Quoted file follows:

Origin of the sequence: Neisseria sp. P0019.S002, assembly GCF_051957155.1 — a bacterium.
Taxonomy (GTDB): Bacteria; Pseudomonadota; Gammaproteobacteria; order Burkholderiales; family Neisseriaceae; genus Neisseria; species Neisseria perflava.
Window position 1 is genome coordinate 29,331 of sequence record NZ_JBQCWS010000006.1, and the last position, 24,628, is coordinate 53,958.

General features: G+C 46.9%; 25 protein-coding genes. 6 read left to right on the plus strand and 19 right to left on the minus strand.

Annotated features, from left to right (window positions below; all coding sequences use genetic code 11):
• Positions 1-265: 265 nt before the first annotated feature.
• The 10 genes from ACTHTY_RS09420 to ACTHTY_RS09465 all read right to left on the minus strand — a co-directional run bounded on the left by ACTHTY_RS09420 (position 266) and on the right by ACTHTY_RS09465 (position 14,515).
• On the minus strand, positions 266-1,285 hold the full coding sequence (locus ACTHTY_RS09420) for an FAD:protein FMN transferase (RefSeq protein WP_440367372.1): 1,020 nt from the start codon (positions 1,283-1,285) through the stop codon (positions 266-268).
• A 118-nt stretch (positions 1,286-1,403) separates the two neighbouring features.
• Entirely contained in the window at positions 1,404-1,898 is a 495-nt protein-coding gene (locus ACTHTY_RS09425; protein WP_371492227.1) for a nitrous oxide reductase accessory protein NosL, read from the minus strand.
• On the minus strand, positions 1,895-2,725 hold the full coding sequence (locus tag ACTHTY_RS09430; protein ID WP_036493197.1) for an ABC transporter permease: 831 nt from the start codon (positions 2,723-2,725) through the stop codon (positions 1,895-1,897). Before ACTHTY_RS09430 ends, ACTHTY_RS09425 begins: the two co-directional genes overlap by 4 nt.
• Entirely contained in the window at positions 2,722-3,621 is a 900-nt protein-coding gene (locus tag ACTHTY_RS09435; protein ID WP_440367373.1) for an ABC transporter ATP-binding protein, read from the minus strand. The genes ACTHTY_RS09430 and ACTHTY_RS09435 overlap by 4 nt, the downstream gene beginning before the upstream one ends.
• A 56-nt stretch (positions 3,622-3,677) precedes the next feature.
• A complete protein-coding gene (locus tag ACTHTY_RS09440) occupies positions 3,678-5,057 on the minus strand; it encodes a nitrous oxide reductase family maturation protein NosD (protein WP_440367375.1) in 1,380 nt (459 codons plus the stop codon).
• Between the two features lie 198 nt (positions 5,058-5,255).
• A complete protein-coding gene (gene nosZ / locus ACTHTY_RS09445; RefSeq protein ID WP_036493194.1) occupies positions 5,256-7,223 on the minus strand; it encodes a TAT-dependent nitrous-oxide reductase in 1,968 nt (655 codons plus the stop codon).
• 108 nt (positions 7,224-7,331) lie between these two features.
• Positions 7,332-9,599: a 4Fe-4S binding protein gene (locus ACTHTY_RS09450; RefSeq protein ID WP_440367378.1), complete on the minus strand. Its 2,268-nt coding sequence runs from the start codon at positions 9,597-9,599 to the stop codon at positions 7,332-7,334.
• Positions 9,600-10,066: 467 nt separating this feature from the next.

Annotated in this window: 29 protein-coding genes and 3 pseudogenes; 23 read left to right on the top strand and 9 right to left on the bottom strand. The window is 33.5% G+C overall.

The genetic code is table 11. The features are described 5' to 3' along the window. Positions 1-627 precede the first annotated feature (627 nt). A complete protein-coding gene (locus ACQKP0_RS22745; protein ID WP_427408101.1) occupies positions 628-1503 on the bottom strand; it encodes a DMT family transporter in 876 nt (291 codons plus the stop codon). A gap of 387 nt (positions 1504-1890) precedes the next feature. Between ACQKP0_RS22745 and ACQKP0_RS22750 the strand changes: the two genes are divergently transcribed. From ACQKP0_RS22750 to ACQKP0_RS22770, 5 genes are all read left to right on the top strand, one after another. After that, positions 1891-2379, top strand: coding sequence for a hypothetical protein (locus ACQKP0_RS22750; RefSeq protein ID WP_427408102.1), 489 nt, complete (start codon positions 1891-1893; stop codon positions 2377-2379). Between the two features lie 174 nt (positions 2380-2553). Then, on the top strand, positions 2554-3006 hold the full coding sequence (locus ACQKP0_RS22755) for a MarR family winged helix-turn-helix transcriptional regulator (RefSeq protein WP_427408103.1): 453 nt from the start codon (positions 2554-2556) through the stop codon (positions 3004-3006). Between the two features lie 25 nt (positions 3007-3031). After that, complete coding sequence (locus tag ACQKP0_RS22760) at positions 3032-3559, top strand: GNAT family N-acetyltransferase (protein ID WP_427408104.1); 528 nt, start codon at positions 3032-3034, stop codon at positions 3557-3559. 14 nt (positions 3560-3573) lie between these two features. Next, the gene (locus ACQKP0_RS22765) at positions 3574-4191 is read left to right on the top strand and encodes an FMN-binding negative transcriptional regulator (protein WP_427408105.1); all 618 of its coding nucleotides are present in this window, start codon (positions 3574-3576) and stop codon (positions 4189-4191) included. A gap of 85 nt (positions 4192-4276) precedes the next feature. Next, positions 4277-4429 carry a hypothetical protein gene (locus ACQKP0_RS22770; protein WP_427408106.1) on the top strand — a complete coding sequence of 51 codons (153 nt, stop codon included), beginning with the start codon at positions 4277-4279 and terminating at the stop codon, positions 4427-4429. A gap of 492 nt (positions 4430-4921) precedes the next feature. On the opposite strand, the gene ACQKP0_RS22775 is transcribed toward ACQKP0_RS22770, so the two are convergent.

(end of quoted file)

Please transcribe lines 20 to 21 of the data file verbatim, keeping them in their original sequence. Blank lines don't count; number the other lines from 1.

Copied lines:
Annotated in this window: 29 protein-coding genes and 3 pseudogenes; 23 read left to right on the top strand and 9 right to left on the bottom strand. The window is 33.5% G+C overall.

The genetic code is table 11. The features are described 5' to 3' along the window. Positions 1-627 precede the first annotated feature (627 nt). A complete protein-coding gene (locus ACQKP0_RS22745; protein ID WP_427408101.1) occupies positions 628-1503 on the bottom strand; it encodes a DMT family transporter in 876 nt (291 codons plus the stop codon). A gap of 387 nt (positions 1504-1890) precedes the next feature. Between ACQKP0_RS22745 and ACQKP0_RS22750 the strand changes: the two genes are divergently transcribed. From ACQKP0_RS22750 to ACQKP0_RS22770, 5 genes are all read left to right on the top strand, one after another. After that, positions 1891-2379, top strand: coding sequence for a hypothetical protein (locus ACQKP0_RS22750; RefSeq protein ID WP_427408102.1), 489 nt, complete (start codon positions 1891-1893; stop codon positions 2377-2379). Between the two features lie 174 nt (positions 2380-2553). Then, on the top strand, positions 2554-3006 hold the full coding sequence (locus ACQKP0_RS22755) for a MarR family winged helix-turn-helix transcriptional regulator (RefSeq protein WP_427408103.1): 453 nt from the start codon (positions 2554-2556) through the stop codon (positions 3004-3006). Between the two features lie 25 nt (positions 3007-3031). After that, complete coding sequence (locus tag ACQKP0_RS22760) at positions 3032-3559, top strand: GNAT family N-acetyltransferase (protein ID WP_427408104.1); 528 nt, start codon at positions 3032-3034, stop codon at positions 3557-3559. 14 nt (positions 3560-3573) lie between these two features. Next, the gene (locus ACQKP0_RS22765) at positions 3574-4191 is read left to right on the top strand and encodes an FMN-binding negative transcriptional regulator (protein WP_427408105.1); all 618 of its coding nucleotides are present in this window, start codon (positions 3574-3576) and stop codon (positions 4189-4191) included. A gap of 85 nt (positions 4192-4276) precedes the next feature. Next, positions 4277-4429 carry a hypothetical protein gene (locus ACQKP0_RS22770; protein WP_427408106.1) on the top strand — a complete coding sequence of 51 codons (153 nt, stop codon included), beginning with the start codon at positions 4277-4279 and terminating at the stop codon, positions 4427-4429. A gap of 492 nt (positions 4430-4921) precedes the next feature. On the opposite strand, the gene ACQKP0_RS22775 is transcribed toward ACQKP0_RS22770, so the two are convergent.